Getting Animated: Dunn School Researcher Wins Oxford Sparks Competition

Getting Animated: Dunn School Researcher Wins Oxford Sparks Competition

Dr. Hazel Hall-Roberts, a Postdoc in Professor William James’ Group at the Dunn School of Pathology, has won a competition that will allow her to bring Alzheimer’s research ‘alive’ and make it better known to the wider public. The Oxford Sparks platform launched a call in November of 2017 for University of Oxford researchers to submit their ideas. The winners, including Dr. Hall-Roberts, will get a professional custom-made animation to explain their research.

Dr. Hall-Roberts is funded by the Alzheimer’s Research UK Oxford Drug Discovery Institute (ARUK ODDI), and entered the competition with research group administrator Keely Jones, with a project that aims to develop new drugs and treatments against Alzheimer’s disease. With the help of the Oxford Sparks animation they wish to better explain their research and its importance to the public, and highlight why Alzheimer’s research is important to fund. The winners will collaborate with professional animators to generate a 2-minute scientific video about their research, as well as receive a managed accompanying social media campaign worth in total £9000.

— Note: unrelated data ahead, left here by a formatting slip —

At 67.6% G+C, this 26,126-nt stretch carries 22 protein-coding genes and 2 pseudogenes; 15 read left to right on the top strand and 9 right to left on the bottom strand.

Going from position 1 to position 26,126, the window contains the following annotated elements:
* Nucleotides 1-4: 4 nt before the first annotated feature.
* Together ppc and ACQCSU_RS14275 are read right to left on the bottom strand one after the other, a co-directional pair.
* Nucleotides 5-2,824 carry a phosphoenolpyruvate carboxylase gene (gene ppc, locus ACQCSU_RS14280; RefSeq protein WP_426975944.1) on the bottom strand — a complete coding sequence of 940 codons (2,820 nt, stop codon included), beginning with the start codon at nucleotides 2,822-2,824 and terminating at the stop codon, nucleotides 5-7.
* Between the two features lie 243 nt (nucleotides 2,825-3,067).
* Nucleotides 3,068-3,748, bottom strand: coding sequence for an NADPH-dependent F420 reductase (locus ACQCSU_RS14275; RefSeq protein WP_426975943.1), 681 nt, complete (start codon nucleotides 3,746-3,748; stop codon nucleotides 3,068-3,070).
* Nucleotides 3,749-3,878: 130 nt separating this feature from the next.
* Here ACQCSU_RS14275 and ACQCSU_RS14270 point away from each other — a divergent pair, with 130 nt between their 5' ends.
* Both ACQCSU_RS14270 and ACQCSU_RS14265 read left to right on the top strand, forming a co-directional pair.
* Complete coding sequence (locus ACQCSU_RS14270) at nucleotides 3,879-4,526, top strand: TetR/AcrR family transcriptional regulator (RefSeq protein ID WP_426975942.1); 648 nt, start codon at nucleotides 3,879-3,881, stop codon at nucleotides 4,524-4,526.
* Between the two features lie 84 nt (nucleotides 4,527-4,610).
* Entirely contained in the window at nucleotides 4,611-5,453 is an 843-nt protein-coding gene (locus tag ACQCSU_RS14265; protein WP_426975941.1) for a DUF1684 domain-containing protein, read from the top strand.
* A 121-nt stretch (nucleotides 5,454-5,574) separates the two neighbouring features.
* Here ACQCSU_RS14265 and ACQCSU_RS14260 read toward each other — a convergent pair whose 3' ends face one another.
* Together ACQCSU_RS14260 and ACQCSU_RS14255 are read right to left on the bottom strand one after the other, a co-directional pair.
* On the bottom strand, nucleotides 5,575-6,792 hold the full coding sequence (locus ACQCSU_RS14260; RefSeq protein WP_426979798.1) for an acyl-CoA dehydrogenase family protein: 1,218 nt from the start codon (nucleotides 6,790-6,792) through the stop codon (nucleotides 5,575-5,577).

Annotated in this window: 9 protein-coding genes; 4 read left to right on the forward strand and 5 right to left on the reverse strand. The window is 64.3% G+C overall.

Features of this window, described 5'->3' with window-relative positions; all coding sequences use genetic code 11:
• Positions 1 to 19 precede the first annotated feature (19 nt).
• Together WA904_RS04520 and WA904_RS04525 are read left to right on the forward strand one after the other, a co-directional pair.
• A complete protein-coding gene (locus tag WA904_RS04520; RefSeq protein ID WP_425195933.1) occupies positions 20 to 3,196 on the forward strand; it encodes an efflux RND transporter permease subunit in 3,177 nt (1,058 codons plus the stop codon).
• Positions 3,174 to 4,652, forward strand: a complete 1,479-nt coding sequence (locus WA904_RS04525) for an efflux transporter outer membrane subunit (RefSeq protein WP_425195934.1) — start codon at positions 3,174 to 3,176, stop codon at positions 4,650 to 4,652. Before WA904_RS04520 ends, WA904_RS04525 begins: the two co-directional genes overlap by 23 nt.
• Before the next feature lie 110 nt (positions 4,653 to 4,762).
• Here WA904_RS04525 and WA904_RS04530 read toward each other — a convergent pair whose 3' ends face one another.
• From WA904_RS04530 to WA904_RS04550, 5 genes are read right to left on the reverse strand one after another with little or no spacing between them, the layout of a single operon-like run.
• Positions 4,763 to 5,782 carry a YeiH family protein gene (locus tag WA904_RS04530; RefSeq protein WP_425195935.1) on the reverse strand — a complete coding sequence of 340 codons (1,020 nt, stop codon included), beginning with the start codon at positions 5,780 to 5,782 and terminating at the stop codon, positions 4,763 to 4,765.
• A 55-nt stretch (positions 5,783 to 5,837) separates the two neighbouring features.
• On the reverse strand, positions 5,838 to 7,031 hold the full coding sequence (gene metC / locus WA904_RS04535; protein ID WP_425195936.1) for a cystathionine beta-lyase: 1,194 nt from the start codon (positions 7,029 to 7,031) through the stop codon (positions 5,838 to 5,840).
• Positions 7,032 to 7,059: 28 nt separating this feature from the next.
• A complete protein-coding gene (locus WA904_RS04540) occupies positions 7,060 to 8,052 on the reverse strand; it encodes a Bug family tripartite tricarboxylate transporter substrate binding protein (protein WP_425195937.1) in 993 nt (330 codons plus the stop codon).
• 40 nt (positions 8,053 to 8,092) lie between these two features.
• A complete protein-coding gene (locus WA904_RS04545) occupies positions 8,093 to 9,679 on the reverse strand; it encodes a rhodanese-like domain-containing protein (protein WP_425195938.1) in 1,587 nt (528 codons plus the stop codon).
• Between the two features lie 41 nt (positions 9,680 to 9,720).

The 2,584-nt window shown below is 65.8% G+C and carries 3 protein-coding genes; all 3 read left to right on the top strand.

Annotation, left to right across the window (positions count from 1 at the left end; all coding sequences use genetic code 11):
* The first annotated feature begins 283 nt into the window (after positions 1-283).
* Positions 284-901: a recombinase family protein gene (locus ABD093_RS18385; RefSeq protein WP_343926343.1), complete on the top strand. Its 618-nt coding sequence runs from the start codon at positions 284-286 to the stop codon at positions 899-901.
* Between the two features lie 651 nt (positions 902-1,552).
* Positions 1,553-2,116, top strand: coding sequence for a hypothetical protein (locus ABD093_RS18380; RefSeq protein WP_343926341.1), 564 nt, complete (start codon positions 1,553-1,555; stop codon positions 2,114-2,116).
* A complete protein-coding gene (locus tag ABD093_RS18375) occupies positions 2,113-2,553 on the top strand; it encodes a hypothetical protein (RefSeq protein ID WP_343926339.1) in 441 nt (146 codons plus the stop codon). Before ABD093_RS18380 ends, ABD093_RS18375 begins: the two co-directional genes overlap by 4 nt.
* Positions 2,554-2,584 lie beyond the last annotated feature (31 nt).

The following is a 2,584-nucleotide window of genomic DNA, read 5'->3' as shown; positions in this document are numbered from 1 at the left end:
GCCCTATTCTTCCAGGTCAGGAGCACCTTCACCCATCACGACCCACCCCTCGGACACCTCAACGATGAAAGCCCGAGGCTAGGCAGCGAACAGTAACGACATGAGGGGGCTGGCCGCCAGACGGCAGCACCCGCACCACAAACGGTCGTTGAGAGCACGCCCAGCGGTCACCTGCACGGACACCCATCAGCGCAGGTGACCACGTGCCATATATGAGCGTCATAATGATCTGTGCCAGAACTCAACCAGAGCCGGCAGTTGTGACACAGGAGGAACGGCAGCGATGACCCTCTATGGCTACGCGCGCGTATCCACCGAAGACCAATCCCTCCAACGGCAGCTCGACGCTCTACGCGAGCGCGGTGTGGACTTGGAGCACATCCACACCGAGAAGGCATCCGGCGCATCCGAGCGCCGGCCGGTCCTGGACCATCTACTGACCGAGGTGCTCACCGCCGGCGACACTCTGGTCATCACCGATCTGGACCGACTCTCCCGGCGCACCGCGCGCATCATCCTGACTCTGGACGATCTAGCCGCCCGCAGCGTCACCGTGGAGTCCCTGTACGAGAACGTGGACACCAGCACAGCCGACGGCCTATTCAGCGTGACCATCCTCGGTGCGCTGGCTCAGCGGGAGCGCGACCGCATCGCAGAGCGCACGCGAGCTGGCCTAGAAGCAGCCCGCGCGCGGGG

“I’m very excited to be working with the animators on this project and to be able to show my research through this animation. I hope this will help get my research out there and help the public better understand what we do.” Dr. Hall-Roberts said.

Dr. Hall-Roberts’ research focuses on the underlying causes of Alzheimer’s disease: impaired waste disposal of toxic proteins, such as amyloid plaques, and impaired removal of dying neurons by the brain’s immune cells, the microglia. When the microglia are unable to cope with the workload, they initiate a detrimental and toxic immune response in the brain. Currently, there are no treatments to tackle the problematic cycle of protein waste and inflammation –this is where Dr. Hall-Roberts and her colleagues wish to make a difference.

Oxford Sparks is a project that functions as a digital engagement platform aimed at showcasing research performed at the University of Oxford to the wider public. Tailored to an audience aged from 11 onwards, Oxford Sparks provides fantastic opportunities and tools for researchers to explain their work; one of these opportunities is the Animation Competition.

 

Written by Lisa Gartenmann

Tuesday, January 23, 2018 - 12